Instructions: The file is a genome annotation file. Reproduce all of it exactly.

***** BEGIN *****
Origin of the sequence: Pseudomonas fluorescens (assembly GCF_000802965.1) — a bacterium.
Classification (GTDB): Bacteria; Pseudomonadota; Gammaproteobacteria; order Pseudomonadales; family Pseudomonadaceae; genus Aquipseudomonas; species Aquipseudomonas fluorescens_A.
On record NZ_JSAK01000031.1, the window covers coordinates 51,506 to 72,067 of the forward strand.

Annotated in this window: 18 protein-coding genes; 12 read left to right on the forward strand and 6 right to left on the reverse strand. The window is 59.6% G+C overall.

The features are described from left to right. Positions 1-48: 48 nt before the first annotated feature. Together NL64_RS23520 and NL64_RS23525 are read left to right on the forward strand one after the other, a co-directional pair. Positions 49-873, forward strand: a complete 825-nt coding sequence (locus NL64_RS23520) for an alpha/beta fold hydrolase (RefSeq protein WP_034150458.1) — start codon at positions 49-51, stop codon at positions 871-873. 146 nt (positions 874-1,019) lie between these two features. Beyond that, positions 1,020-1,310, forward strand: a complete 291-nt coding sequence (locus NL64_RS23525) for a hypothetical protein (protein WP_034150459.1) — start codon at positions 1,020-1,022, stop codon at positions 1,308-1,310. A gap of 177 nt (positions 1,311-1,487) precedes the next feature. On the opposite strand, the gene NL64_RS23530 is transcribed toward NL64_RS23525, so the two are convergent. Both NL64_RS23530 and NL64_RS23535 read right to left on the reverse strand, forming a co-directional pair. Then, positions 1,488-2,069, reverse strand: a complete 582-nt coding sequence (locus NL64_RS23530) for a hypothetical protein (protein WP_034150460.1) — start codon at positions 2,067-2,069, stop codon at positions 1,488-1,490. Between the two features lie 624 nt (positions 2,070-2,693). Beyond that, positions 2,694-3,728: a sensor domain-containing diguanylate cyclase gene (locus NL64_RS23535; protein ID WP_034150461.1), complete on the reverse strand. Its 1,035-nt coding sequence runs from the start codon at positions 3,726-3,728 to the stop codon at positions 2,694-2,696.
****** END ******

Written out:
Origin of the sequence: Pseudomonas fluorescens (assembly GCF_000802965.1) — a bacterium.
Classification (GTDB): Bacteria; Pseudomonadota; Gammaproteobacteria; order Pseudomonadales; family Pseudomonadaceae; genus Aquipseudomonas; species Aquipseudomonas fluorescens_A.
On record NZ_JSAK01000031.1, the window covers coordinates 51,506 to 72,067 of the forward strand.

Annotated in this window: 18 protein-coding genes; 12 read left to right on the forward strand and 6 right to left on the reverse strand. The window is 59.6% G+C overall.

The features are described from left to right. Positions 1-48: 48 nt before the first annotated feature. Together NL64_RS23520 and NL64_RS23525 are read left to right on the forward strand one after the other, a co-directional pair. Positions 49-873, forward strand: a complete 825-nt coding sequence (locus NL64_RS23520) for an alpha/beta fold hydrolase (RefSeq protein WP_034150458.1) — start codon at positions 49-51, stop codon at positions 871-873. 146 nt (positions 874-1,019) lie between these two features. Beyond that, positions 1,020-1,310, forward strand: a complete 291-nt coding sequence (locus NL64_RS23525) for a hypothetical protein (protein WP_034150459.1) — start codon at positions 1,020-1,022, stop codon at positions 1,308-1,310. A gap of 177 nt (positions 1,311-1,487) precedes the next feature. On the opposite strand, the gene NL64_RS23530 is transcribed toward NL64_RS23525, so the two are convergent. Both NL64_RS23530 and NL64_RS23535 read right to left on the reverse strand, forming a co-directional pair. Then, positions 1,488-2,069, reverse strand: a complete 582-nt coding sequence (locus NL64_RS23530) for a hypothetical protein (protein WP_034150460.1) — start codon at positions 2,067-2,069, stop codon at positions 1,488-1,490. Between the two features lie 624 nt (positions 2,070-2,693). Beyond that, positions 2,694-3,728: a sensor domain-containing diguanylate cyclase gene (locus NL64_RS23535; protein ID WP_034150461.1), complete on the reverse strand. Its 1,035-nt coding sequence runs from the start codon at positions 3,726-3,728 to the stop codon at positions 2,694-2,696.